Monday, June 06, 2011

The Cat Who Is No More (Lilian Jackson Braun Dead at 97)

Bestselling author Lilian Jacskon Braun died on June 4 at age 97 according to her husband, Earl Bettinger.  Braun was the author of 29 "The Cat Who..." mysteries, a series she began in 1966 with The Cat Who Could Read Backwards.  According to Bettinger, Braun was working on the 30th book in the series at the time of her death.

After adding two more books to the series, Braun devoted herself to a full-time job with the Detroit newspaper, and eighteen years would pass before she published the fourth "The Cat Who..." book.  The last book in the series, The Cat Who Had 60 Whiskers, was released by Putnam in January 2007, and what would have been book number 30, The Cat Who Smelled Smoke, has now been cancelled.  

Braun, who was born on June 20, 1913, missed her 98th birthday by just sixteen days.

(I have seen Ms. Braun's books in bookstores for most of my life, it seems.  They are hard to miss in the mystery section because of the way the covers generally share a common design - but I never read one, always getting the impression that the books were of the "cozy" type more aimed at a female audience than a male one.  Whatever the case, she was a major figure in mystery writing for a long, long time, and I'm sure that her fans are saddened by news of her death.)

25 comments:

  1. I didn't actually like her books - I think "cozy" is an understatement, because I had read several cozies that have felt more like they were set in the real world, with the potential for real world problems, than the Cat Who series. However, her books were like a fixture. My mom loved them, and when I was a kid it wasn't uncommon to find a Cat Who book in her latest pile of library checkouts. This news gives me a sadly nostalgic feeling.

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  2. I think they are a lot of fun but are not very deep at all. One must read them simply for the fun of it. I like Jim Qwilleran despite his womanizing! :) I haven't made it very far through the series but I am saddened to know that there will now be no more added. Especially since the last one (which I unwittingly listened to first) left us with a lot of unanswered questions!

    97 is a ripe old age though, and she has left behind a legacy that will last for many decades if not centuries to come!

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  3. Library Girl, I was never drawn to them because they seemed to be marketed to readers who enjoy very old fashioned (tame) mysteries, with "tame" being the key word. But they were always on the shelves, so I assumed they were selling in good numbers...libraries always seemed to have a bunch of them on the shelves, too. But I doubt I'll ever read one...too many others I want to get to first.

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  4. Andy, I hadn't thought of trying one as an audio book. Perhaps her style is more suited to my daily commute...have to keep that in mind next time I pick up a new audio book for my commute.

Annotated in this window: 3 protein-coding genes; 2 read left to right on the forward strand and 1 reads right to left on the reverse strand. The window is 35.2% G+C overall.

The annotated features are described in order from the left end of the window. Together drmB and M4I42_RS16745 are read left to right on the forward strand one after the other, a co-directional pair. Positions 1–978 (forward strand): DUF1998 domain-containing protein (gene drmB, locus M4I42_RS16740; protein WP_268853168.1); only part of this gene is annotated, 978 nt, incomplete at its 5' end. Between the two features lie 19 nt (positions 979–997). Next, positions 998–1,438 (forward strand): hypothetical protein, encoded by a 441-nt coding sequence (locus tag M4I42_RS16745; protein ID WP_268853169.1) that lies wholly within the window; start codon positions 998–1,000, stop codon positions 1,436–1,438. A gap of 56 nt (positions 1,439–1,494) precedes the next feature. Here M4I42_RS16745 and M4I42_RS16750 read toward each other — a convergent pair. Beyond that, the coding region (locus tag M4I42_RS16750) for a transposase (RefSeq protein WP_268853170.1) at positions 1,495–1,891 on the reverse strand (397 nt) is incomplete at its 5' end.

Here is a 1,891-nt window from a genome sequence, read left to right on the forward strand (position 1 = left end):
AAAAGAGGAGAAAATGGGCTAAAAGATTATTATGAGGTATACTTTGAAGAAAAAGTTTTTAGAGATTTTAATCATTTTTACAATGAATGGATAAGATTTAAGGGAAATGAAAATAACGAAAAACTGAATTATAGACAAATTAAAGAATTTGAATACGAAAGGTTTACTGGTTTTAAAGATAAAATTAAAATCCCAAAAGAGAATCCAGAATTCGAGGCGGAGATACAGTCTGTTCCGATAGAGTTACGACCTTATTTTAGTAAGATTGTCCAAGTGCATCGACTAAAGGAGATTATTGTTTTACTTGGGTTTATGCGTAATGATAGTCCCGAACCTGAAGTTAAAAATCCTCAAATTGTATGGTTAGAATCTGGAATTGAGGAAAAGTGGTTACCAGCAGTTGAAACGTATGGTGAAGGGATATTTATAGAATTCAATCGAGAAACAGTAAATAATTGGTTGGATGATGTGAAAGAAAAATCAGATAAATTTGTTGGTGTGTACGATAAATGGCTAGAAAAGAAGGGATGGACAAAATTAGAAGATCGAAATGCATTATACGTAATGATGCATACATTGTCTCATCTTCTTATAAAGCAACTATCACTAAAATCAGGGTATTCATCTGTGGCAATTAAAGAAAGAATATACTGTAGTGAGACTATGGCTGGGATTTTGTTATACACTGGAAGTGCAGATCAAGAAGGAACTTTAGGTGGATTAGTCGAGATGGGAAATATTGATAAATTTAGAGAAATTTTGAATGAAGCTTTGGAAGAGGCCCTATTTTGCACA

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  5. Sam, it has been years since I read one of her books. The books were never 'deep', but Qwill was a character I could develop deeper in my own mind. My mom and I would get the books from the library for summer reading - quick 'reads' on a hot summer afternoon. Thinking of Qwill brings back those memories- the kind you know you can't ever have again but were fine at the time. Does that make sense?

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  6. Brenda, thanks for your thoughts. Your comment made me smile - that's exactly what reading is all about.

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  7. I read every single one of them and loved them! Her last couple did not really seem her usual style which led a lot of her fans to speculate that she did not really write them entirely herself (for crying out loud she was in her nineties!) In any case, I am saddened by this news. I looked forward to January every year as that is when the new ones would be published.RIP Lillian, you gave me many lovely afternoons of leisurely reading. Who could ask for more?

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  8. Very nicely said, Anonymous. Lillian would be smiling to read this, I'm sure.

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  9. I suppose they're cosy in the sense that there's no espionage or high stakes shootouts or anything like that. But they're fun and funny and sweet and I learn at least one new thing with each of her books!

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  10. Deniz, whatever we call them, the books certainly had a large and loyal audience, so the lady was doing something right and she managed to do it for a very long time.

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  11. I'm sad to hear of her passing! I too have read all her books. As a multiple cat owner, I was originally drawn to the title "The Cat Who...". Her books are light hearted, easy reads that are rich in character. Her stories kind of have the feel of Garrison Keillor's News from Lake Wobegon on his A Prairie Home Companion radio show. I always looked forward each year to read her next book to get the latest news from Pickax. Lillian's books are a pleasant escape to a small town atmosphere with a murder mystery thrown in for excitement. I will read them all again when I get to my twilight years. Thank you Lillian!